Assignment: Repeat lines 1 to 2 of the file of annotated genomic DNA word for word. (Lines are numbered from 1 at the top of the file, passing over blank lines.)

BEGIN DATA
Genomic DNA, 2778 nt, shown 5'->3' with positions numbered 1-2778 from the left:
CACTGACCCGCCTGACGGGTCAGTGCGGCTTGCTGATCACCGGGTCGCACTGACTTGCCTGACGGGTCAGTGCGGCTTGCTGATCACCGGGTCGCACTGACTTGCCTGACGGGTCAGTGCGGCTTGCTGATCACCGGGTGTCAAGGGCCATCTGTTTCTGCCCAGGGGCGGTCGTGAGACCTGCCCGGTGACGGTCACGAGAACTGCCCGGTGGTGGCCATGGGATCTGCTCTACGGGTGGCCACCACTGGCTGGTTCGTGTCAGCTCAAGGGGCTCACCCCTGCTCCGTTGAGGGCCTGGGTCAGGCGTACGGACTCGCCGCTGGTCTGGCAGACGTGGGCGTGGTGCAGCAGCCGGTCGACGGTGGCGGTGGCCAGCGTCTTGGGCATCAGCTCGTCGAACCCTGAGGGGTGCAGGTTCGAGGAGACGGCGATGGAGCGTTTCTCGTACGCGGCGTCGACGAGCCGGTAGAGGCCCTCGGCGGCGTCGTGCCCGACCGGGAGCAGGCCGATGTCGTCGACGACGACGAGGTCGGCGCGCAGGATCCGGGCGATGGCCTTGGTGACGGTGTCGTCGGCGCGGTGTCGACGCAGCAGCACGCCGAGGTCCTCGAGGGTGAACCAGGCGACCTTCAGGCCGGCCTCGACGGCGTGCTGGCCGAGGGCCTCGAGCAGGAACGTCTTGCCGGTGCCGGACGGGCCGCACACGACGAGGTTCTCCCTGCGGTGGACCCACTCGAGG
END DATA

Genomic DNA, 2778 nt, shown 5'->3' with positions numbered 1-2778 from the left:
CACTGACCCGCCTGACGGGTCAGTGCGGCTTGCTGATCACCGGGTCGCACTGACTTGCCTGACGGGTCAGTGCGGCTTGCTGATCACCGGGTCGCACTGACTTGCCTGACGGGTCAGTGCGGCTTGCTGATCACCGGGTGTCAAGGGCCATCTGTTTCTGCCCAGGGGCGGTCGTGAGACCTGCCCGGTGACGGTCACGAGAACTGCCCGGTGGTGGCCATGGGATCTGCTCTACGGGTGGCCACCACTGGCTGGTTCGTGTCAGCTCAAGGGGCTCACCCCTGCTCCGTTGAGGGCCTGGGTCAGGCGTACGGACTCGCCGCTGGTCTGGCAGACGTGGGCGTGGTGCAGCAGCCGGTCGACGGTGGCGGTGGCCAGCGTCTTGGGCATCAGCTCGTCGAACCCTGAGGGGTGCAGGTTCGAGGAGACGGCGATGGAGCGTTTCTCGTACGCGGCGTCGACGAGCCGGTAGAGGCCCTCGGCGGCGTCGTGCCCGACCGGGAGCAGGCCGATGTCGTCGACGACGACGAGGTCGGCGCGCAGGATCCGGGCGATGGCCTTGGTGACGGTGTCGTCGGCGCGGTGTCGACGCAGCAGCACGCCGAGGTCCTCGAGGGTGAACCAGGCGACCTTCAGGCCGGCCTCGACGGCGTGCTGGCCGAGGGCCTCGAGCAGGAACGTCTTGCCGGTGCCGGACGGGCCGCACACGACGAGGTTCTCCCTGCGGTGGACCCACTCGAGG